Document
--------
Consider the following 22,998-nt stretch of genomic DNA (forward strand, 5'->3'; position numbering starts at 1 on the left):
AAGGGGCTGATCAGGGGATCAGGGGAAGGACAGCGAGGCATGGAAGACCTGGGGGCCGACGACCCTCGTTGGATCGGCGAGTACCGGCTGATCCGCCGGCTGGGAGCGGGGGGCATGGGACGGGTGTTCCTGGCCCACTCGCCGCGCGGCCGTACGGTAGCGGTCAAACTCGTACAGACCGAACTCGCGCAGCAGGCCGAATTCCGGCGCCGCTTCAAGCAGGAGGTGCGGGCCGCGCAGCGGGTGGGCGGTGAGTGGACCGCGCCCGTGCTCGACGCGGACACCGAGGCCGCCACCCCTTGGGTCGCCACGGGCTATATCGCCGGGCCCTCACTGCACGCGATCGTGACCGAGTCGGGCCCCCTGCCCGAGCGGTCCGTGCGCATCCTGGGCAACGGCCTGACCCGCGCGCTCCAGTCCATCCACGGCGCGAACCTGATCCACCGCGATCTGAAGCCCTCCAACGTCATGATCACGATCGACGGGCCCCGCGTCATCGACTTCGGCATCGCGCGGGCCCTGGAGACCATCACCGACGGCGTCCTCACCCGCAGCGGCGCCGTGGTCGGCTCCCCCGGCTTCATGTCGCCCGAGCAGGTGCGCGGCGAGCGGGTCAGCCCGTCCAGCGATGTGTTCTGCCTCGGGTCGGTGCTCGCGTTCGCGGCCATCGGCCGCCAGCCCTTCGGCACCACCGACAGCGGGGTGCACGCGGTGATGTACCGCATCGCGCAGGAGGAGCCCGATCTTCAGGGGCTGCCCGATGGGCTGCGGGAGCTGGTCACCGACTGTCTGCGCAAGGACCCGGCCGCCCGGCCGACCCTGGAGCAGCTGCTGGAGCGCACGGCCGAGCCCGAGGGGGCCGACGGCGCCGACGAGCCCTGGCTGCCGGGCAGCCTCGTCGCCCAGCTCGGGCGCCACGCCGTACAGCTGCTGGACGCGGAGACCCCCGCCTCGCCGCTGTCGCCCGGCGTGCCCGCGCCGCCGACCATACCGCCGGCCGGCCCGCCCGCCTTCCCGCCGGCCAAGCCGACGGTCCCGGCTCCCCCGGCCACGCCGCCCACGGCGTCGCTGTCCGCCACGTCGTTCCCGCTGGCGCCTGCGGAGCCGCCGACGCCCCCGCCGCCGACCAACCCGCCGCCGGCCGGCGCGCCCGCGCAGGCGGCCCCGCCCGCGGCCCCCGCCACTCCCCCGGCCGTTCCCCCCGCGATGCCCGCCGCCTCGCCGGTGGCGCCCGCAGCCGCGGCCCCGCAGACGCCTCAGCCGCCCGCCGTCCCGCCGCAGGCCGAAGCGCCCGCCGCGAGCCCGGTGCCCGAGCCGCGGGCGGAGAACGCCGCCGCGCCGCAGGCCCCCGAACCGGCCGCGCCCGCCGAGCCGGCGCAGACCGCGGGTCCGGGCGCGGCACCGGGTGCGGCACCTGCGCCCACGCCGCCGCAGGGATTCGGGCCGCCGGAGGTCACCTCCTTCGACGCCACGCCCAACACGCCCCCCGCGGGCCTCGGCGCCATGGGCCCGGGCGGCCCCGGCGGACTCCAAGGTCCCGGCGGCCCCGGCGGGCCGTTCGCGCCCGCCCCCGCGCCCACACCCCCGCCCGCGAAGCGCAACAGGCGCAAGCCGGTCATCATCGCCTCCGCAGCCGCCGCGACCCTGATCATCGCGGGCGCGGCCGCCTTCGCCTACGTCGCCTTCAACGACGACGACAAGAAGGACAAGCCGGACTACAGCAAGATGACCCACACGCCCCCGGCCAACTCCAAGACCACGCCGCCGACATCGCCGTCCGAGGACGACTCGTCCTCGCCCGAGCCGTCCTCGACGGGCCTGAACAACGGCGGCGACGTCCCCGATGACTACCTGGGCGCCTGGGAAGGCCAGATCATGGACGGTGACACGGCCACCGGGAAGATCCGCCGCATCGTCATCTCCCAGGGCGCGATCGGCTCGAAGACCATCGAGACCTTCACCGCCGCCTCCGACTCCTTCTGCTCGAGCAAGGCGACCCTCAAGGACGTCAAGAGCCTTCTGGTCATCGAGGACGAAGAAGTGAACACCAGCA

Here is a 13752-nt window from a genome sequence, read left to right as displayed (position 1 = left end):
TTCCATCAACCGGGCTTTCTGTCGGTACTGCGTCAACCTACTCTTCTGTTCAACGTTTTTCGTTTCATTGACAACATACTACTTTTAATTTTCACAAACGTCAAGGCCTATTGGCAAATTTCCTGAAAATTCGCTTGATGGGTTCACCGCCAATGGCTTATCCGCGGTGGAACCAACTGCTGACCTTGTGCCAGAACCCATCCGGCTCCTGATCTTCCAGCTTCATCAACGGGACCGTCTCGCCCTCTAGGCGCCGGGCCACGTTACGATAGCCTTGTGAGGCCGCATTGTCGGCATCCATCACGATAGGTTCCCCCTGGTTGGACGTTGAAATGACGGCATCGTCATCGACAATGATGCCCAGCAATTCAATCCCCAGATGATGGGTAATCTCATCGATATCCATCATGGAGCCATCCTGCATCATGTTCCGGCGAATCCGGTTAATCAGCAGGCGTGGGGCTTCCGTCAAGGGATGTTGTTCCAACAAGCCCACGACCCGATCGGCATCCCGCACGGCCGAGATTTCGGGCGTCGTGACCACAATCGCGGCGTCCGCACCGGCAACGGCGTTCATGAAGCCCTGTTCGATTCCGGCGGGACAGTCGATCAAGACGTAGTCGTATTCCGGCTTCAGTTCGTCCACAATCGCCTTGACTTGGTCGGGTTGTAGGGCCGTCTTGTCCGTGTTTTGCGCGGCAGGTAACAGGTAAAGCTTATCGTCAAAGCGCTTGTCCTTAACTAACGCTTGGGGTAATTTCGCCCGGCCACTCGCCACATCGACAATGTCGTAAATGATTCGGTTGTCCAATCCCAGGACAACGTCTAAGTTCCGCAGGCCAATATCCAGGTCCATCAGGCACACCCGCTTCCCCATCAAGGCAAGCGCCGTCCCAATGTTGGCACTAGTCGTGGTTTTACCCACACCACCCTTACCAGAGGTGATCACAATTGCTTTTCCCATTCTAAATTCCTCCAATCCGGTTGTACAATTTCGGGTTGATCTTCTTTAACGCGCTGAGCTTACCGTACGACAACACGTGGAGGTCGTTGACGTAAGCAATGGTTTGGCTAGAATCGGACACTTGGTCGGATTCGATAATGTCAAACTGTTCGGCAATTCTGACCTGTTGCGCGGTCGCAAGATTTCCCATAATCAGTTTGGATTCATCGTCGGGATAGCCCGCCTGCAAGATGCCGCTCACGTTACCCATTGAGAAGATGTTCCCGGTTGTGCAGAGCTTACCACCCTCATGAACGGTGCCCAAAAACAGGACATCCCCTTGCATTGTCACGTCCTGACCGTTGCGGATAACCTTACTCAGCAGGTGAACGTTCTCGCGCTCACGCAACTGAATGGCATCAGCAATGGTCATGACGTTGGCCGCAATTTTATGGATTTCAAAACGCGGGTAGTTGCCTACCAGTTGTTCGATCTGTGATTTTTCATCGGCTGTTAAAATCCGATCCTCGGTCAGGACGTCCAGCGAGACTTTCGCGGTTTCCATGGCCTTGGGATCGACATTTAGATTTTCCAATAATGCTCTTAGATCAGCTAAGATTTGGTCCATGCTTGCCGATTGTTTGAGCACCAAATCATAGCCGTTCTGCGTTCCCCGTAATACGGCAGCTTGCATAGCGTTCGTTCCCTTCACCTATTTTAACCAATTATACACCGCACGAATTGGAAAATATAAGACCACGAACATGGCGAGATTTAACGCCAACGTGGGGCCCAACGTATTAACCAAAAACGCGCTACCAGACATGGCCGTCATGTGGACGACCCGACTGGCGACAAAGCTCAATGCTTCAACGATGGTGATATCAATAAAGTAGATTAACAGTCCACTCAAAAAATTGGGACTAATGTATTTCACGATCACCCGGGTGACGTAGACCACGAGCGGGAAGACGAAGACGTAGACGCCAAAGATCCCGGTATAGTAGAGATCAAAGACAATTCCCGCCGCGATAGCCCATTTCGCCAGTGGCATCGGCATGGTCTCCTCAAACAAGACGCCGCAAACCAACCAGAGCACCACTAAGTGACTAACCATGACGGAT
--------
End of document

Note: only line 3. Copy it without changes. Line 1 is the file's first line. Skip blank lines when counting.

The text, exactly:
Here is a 13752-nt window from a genome sequence, read left to right as displayed (position 1 = left end):